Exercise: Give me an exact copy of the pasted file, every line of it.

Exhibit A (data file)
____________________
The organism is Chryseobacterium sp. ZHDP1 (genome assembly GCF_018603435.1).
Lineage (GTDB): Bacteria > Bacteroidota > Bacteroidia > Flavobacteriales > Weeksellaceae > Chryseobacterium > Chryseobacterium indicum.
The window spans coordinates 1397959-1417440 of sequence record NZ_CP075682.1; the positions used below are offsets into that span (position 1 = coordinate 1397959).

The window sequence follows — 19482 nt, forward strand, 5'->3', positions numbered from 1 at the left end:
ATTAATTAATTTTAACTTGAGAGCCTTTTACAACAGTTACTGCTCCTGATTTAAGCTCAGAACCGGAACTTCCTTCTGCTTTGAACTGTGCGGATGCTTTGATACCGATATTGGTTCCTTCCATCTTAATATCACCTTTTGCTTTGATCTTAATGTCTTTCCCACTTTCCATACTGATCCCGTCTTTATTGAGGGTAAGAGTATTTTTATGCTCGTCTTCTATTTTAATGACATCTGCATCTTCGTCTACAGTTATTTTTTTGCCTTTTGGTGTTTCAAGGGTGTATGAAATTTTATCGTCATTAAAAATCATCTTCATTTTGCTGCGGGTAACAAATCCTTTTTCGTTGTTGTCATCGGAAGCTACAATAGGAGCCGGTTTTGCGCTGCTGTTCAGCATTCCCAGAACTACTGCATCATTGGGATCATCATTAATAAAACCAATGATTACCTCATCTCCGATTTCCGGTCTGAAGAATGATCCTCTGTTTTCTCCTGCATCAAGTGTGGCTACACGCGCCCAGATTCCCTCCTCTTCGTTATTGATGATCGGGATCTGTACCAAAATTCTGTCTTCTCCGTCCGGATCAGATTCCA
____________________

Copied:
The organism is Chryseobacterium sp. ZHDP1 (genome assembly GCF_018603435.1).
Lineage (GTDB): Bacteria > Bacteroidota > Bacteroidia > Flavobacteriales > Weeksellaceae > Chryseobacterium > Chryseobacterium indicum.
The window spans coordinates 1397959-1417440 of sequence record NZ_CP075682.1; the positions used below are offsets into that span (position 1 = coordinate 1397959).

The window sequence follows — 19482 nt, forward strand, 5'->3', positions numbered from 1 at the left end:
ATTAATTAATTTTAACTTGAGAGCCTTTTACAACAGTTACTGCTCCTGATTTAAGCTCAGAACCGGAACTTCCTTCTGCTTTGAACTGTGCGGATGCTTTGATACCGATATTGGTTCCTTCCATCTTAATATCACCTTTTGCTTTGATCTTAATGTCTTTCCCACTTTCCATACTGATCCCGTCTTTATTGAGGGTAAGAGTATTTTTATGCTCGTCTTCTATTTTAATGACATCTGCATCTTCGTCTACAGTTATTTTTTTGCCTTTTGGTGTTTCAAGGGTGTATGAAATTTTATCGTCATTAAAAATCATCTTCATTTTGCTGCGGGTAACAAATCCTTTTTCGTTGTTGTCATCGGAAGCTACAATAGGAGCCGGTTTTGCGCTGCTGTTCAGCATTCCCAGAACTACTGCATCATTGGGATCATCATTAATAAAACCAATGATTACCTCATCTCCGATTTCCGGTCTGAAGAATGATCCTCTGTTTTCTCCTGCATCAAGTGTGGCTACACGCGCCCAGATTCCCTCCTCTTCGTTATTGATGATCGGGATCTGTACCAAAATTCTGTCTTCTCCGTCCGGATCAGATTCCA